Read pages 177-180 of the Aziz (2016) article and answer the following questions:
1. In the section labeled Debord and Defining the Spectacle (pg 177-178), the Marxist concept of false consciousness (defined as [especially in Marxist theory] a way of thinking that prevents a person from perceiving the true nature of their social or economic situation) leads to the Spectacle that was happening in McCarthy’s era. Remember that Marxism is the central tenet to Communism. Debords states the following: The spectacle appears at once as society itself, as a part of society and as a means of unification. As a part of society, it is that sector where all attention, all consciousness, converges. Being isolated and precisely for that reason this sector is the locus of illusion and false consciousness ; the unity it imposes is merely the official language of generalized separation. The key sentence is the first, indicating that what people consume and do in society is a matter of reproduction of that society and its economy. Following Marx, Debord argues that the production and consumption of commodities in a neoliberal economy brings about the alienation of labor, by which labor becomes abstract. He explains that the spectacle in this scenario is not merely a collection of images, but social relations between people mediated by images: It is the very heart of societys real unreality. In all its aspects, manifestations news or propaganda, advertising or the actual consumption of entertainment the spectacle epitomizes the prevailing model of social life. According to Debord, being, under capitalism, is a matter of people becoming socially functional when they know how to appear, that is, be spectacular, in Debords sense of spectacle.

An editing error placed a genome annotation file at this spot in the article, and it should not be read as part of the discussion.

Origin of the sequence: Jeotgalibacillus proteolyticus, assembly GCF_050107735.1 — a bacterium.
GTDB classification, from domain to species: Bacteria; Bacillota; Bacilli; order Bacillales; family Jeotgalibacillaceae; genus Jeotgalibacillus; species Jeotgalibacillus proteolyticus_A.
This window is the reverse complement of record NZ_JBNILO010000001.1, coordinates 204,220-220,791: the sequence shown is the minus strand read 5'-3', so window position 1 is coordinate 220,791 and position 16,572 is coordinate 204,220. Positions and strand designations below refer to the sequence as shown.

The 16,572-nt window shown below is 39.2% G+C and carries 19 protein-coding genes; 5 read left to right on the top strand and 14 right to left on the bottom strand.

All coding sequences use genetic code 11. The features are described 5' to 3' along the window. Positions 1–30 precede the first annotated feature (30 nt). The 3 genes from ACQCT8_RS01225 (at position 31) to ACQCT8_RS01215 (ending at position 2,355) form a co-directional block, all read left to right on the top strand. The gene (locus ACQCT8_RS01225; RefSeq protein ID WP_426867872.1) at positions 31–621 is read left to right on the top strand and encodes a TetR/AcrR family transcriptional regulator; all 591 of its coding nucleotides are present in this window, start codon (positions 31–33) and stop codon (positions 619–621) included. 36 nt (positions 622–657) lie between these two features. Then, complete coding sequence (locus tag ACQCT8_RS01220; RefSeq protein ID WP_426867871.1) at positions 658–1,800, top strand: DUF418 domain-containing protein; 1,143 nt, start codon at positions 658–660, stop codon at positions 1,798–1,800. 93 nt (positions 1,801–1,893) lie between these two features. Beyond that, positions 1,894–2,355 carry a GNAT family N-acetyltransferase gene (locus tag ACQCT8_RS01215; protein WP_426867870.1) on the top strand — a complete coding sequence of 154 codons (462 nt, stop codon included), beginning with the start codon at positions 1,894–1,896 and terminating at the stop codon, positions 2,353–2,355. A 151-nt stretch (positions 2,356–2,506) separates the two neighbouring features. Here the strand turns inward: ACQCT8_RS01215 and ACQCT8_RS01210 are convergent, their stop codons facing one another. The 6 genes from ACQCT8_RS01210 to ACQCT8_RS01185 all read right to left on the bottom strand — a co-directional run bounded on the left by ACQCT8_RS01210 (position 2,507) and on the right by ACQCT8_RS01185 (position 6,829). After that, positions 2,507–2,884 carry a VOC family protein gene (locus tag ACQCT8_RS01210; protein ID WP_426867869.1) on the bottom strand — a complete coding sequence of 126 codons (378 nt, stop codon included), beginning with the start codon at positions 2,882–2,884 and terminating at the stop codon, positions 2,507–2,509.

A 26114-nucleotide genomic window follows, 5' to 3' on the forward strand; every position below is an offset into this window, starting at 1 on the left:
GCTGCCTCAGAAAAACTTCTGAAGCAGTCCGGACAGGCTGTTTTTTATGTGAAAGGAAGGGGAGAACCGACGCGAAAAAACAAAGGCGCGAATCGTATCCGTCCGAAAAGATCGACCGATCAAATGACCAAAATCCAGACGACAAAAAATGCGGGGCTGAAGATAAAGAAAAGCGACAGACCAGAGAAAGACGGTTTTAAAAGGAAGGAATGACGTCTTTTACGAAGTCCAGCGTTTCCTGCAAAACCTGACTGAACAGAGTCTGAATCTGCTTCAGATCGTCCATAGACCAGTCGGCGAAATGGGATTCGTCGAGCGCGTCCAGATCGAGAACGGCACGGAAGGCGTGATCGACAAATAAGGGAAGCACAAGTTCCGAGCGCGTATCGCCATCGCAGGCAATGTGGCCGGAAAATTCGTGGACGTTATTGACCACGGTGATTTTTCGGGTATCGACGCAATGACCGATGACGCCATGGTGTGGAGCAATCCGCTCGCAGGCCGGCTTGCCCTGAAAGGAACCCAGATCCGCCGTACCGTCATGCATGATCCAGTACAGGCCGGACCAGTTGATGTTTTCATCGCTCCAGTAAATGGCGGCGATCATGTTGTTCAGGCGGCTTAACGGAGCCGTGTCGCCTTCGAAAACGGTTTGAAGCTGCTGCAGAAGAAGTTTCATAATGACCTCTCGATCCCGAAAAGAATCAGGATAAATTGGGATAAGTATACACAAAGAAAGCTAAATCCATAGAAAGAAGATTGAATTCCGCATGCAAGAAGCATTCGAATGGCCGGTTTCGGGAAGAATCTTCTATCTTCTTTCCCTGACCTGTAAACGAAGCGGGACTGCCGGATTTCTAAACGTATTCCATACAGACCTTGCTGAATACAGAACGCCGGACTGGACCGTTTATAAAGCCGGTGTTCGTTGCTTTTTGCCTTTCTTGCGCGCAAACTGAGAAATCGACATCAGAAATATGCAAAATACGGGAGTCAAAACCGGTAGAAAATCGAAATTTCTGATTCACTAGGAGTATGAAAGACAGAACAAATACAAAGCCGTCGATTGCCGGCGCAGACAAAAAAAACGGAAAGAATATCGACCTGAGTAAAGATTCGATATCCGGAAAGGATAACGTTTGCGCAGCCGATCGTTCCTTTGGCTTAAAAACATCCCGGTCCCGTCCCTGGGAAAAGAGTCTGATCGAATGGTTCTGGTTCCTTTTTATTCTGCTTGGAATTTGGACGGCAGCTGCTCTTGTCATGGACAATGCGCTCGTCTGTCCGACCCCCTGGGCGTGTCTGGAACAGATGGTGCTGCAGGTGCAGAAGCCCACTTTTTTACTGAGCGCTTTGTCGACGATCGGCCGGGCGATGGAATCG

By knowing how to APPEAR, the public is properly in line with capitalism’s view of how they should behave–how the public lives their lives in the SPECTACLE. Think of ways that you have fallen in line in how to appear in public that does not serve you best but rather serves the corporate interests. For example, who is served best by wearing the newest popular line of footwear–you or the company that makes them? Come up with two OTHER separate situations (not like the example) where you have APPEARED in public (spectacle) in a way that does not bring you the most benefit.
2. In the section labeled The Red Scare as Spectacle, the author uses the idea that the spectacle is related to the McCarthy hearings, where American society became hostage to the Red Scare, fabricated through public trials, enforced confessions, and televised displays of peoples alleged betrayal of, and disloyalty, to the official national creeds (democracy, capitalism, national security against the Soviet Union). Such a spectacle was constructed not only to frighten an entire society, but also to divide it in order to make it whole under a less-liberal, more-conservative model. McCarthy built the spectacle around the issue of American national security and American purity and purgation (the action of clearing oneself of accusation or suspicion by an oath or ordeal). How did Arthur Miller use the idea of the Spectacle in The Crucible? Describe in detail how specific scenes in the play relate to Debord’s definition of the Spectacle.